Pronunciation: /haɪˈpɒ θə sɪs/ Explain
An hypothesis is a statement that is believed
to be true, that is to be proved. A theory is a statement that has been proved
and generally accepted. Five
for judging the usefulness of an hypothesis are:
- Testability - Can the hypothesis be checked using existing technology and theories.
- Simplicity - Does the hypothesis have just a few main points.
- Scope - Does the hypothesis cover
- Fruitfulness - What is the possibility that the hypothesis will explain or help
prove other cases in the future.
- Conservatism - How well does the hypothesis fit with current theories.
- Schick, Theodore and Vaughn, Lewis. How to Think About Weird Things: Critical Thinking for a New Age. 6th edition. McGraw-Hill. February 5, 2010. Buy the book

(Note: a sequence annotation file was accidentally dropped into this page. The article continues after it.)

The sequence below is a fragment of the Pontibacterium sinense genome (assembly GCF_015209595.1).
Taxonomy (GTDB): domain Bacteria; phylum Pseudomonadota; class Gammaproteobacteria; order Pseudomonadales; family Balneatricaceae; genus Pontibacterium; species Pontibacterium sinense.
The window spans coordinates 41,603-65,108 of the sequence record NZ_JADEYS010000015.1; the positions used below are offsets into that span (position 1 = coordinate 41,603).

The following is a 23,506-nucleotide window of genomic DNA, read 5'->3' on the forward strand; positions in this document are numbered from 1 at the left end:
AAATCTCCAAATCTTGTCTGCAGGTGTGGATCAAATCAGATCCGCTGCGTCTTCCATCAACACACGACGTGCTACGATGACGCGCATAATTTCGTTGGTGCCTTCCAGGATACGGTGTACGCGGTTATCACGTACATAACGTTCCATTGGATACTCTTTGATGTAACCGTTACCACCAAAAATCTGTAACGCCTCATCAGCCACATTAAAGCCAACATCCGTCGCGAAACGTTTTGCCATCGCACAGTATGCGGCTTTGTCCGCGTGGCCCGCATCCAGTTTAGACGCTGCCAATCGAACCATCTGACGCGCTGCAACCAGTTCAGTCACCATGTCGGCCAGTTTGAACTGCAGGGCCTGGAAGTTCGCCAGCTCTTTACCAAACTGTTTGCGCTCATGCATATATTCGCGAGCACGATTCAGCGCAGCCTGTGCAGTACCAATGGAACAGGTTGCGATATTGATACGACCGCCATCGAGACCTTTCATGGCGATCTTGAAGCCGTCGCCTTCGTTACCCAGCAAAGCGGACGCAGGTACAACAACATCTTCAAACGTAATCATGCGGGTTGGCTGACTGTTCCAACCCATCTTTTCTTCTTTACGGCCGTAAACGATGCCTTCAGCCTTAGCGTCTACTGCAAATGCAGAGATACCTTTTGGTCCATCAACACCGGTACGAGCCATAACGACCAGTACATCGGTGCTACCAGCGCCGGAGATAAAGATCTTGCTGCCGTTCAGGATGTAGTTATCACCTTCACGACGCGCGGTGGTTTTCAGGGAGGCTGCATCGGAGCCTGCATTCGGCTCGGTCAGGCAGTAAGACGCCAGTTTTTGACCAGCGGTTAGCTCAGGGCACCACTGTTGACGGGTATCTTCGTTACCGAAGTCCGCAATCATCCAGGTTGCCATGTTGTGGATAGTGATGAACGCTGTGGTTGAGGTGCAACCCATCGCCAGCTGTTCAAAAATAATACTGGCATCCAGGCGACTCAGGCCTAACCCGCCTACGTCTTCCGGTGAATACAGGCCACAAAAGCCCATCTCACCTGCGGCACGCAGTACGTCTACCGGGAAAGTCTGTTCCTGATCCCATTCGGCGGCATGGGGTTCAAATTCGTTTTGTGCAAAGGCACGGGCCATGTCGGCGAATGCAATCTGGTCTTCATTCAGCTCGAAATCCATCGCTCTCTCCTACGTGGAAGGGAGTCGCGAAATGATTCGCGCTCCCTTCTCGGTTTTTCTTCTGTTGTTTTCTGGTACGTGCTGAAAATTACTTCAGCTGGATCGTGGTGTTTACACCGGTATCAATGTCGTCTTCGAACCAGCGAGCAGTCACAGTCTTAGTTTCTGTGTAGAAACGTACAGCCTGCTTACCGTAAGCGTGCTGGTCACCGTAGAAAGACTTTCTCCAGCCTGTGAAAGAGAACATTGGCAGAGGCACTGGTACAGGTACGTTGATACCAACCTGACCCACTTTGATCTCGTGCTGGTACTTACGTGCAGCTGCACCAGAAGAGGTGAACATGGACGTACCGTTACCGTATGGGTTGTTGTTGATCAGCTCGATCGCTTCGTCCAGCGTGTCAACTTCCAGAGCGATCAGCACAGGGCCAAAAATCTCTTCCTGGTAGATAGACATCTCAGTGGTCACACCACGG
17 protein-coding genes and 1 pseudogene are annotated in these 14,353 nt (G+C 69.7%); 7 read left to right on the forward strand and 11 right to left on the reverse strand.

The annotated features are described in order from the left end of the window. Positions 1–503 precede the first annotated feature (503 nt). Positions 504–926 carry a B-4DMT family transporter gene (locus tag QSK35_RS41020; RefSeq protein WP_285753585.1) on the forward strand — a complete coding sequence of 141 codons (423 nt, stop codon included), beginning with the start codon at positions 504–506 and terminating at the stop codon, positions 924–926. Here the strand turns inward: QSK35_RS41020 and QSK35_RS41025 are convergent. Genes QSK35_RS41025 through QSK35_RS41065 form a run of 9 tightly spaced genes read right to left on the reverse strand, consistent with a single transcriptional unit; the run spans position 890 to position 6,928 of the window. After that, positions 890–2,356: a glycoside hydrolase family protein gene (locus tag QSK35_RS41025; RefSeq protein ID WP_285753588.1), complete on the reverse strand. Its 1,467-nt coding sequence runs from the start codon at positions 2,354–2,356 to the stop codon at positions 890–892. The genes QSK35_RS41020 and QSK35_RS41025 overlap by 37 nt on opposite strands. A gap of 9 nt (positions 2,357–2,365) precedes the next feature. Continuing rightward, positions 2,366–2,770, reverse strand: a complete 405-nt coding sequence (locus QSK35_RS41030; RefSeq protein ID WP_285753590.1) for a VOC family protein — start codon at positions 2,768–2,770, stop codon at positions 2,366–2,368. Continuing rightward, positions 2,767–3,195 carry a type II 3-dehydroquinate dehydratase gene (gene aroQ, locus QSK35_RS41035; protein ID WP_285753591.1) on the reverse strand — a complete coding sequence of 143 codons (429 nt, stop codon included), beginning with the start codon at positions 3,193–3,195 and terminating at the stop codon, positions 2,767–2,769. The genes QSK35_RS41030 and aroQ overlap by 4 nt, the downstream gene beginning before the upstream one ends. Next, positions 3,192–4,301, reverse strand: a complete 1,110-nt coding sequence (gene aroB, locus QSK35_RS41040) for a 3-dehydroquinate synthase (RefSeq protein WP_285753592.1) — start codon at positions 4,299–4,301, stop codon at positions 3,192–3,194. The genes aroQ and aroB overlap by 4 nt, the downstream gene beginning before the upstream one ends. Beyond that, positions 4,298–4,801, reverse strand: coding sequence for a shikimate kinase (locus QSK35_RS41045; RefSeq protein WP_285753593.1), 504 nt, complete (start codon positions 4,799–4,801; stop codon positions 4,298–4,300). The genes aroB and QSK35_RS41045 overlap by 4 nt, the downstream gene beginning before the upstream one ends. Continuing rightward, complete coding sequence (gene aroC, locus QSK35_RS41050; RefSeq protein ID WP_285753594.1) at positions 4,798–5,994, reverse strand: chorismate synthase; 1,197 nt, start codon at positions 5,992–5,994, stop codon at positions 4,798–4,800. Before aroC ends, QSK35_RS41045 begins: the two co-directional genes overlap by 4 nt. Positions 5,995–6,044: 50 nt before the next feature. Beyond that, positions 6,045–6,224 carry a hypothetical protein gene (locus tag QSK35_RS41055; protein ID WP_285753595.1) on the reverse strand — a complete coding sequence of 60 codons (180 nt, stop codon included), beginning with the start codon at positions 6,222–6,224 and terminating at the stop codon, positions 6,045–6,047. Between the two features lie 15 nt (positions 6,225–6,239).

- Couturat, Louis. The Algebra of Logic. Translated by Robinson, Gillingham Lydia. www.archive.org. http://www.archive.org/stream/thealgebraoflogi10836gut/10836-pdf#page/n15/mode/1up/search/hypothesis. Buy the book
- Devey, Joseph. Logic; or the Science of Inference. pg 2. www.archive.org. Henry G. Bohn. 1865. Last Accessed 8/6/2018. http://www.archive.org/stream/logicorscienceof00deveiala#page/n15/mode/1up/search/hypothesis. Buy the book
- Writing Hypotheses. accessexcelence.org. Access Excellence. The National Health Museum. 2/11/2009. http://www.accessexcellence.org/LC/TL/filson/writhypo.php.
Cite this article as:
McAdams, David E. Hypothesis. 7/18/2018. All Math Words Encyclopedia. Life is a Story Problem LLC. http://www.allmathwords.org/en/h/hypothesis.html.
7/16/2018: Removed broken links, updated license, implemented new markup, implemented new Geogebra protocol. (McAdams, David E.)
2/10/2010: Added "References". (McAdams, David E.)
9/16/2008: Initial version. (McAdams, David E.)